Neanderthals grew like us, according to reports in ScienceNOW 22 November 2006 and Nature doi:10.1038/nature05314. In 2004 researchers who studied enamel layers on Neanderthal front teeth suggested that Neanderthals grew up faster than living humans. This would have helped them survive in harsh conditions, but provided less time for brain development. However, the following year another group of researchers claimed that the Neanderthal growth pattern was within the normal human range. A team of British and French researchers have now studied the internal microscopic structure of Neanderthal molars to get a more accurate record of growth patterns. As teeth grow they build up a pattern of microscopic lines that indicate how far the teeth had developed at birth, and how fast the crown and root development occurred after birth until full maturity. The researchers summarized their findings as: “These data are the first on internal molar microstructure; they firmly place key Neanderthal life history variables within those known for modern humans.”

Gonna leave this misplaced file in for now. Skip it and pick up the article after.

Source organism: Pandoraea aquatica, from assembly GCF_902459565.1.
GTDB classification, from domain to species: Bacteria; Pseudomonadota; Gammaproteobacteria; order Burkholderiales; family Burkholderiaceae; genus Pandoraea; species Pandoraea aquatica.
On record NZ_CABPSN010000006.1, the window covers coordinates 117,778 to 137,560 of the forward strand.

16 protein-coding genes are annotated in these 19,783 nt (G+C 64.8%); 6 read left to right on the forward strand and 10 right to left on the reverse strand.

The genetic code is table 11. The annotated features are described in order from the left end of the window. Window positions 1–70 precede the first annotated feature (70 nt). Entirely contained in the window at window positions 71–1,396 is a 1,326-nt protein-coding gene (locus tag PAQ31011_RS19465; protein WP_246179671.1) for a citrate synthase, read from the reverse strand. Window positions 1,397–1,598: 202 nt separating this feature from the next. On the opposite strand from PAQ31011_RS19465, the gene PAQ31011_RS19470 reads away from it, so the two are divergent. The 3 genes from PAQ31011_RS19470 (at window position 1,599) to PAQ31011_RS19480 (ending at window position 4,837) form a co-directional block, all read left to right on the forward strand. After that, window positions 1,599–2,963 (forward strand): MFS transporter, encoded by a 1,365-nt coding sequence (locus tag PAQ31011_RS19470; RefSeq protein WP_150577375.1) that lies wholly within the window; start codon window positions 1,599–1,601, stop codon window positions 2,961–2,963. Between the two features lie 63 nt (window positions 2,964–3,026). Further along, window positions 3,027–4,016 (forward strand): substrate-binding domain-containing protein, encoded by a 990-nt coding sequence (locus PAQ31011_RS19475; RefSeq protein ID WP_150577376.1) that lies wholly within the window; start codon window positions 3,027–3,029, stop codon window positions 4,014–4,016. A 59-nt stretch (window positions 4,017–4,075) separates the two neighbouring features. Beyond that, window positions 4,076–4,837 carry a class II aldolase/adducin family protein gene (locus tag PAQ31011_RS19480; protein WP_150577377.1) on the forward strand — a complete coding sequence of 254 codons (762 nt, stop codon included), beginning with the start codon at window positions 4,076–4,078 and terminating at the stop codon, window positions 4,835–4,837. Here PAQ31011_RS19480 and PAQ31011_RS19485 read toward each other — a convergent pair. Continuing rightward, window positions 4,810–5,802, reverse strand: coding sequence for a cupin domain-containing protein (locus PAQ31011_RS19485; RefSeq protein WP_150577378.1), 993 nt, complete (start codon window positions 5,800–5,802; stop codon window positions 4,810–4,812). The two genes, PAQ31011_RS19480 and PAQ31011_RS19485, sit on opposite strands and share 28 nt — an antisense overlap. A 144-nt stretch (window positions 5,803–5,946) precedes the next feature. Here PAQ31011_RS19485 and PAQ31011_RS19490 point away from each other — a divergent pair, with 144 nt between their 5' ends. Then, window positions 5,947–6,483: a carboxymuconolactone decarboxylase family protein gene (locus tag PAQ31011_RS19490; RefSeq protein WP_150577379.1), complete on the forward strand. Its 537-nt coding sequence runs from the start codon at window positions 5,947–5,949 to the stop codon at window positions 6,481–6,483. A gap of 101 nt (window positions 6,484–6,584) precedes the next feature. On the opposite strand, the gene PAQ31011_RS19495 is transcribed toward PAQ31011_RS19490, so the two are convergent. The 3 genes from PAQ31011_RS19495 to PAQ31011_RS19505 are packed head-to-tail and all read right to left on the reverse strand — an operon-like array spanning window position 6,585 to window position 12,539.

Editorial Comment: In spite of numerous claims that Neanderthals were a separate species, whenever a detailed study is carried out on any aspect of Neanderthal structure and/or function, the results fit within the present normal human range. The only real differences in Neanderthal bone structure, are best explained by degenerative changes resulting from a poor diet and living in harsh conditions. All of which are the opposite of evolution and fit the Biblical picture of Man migrating from Babel (Genesis 11) with a loss of technology compounded by a degenerating environment (Ref. man, anthropology, dentistry)

Evidence News 5 December 2006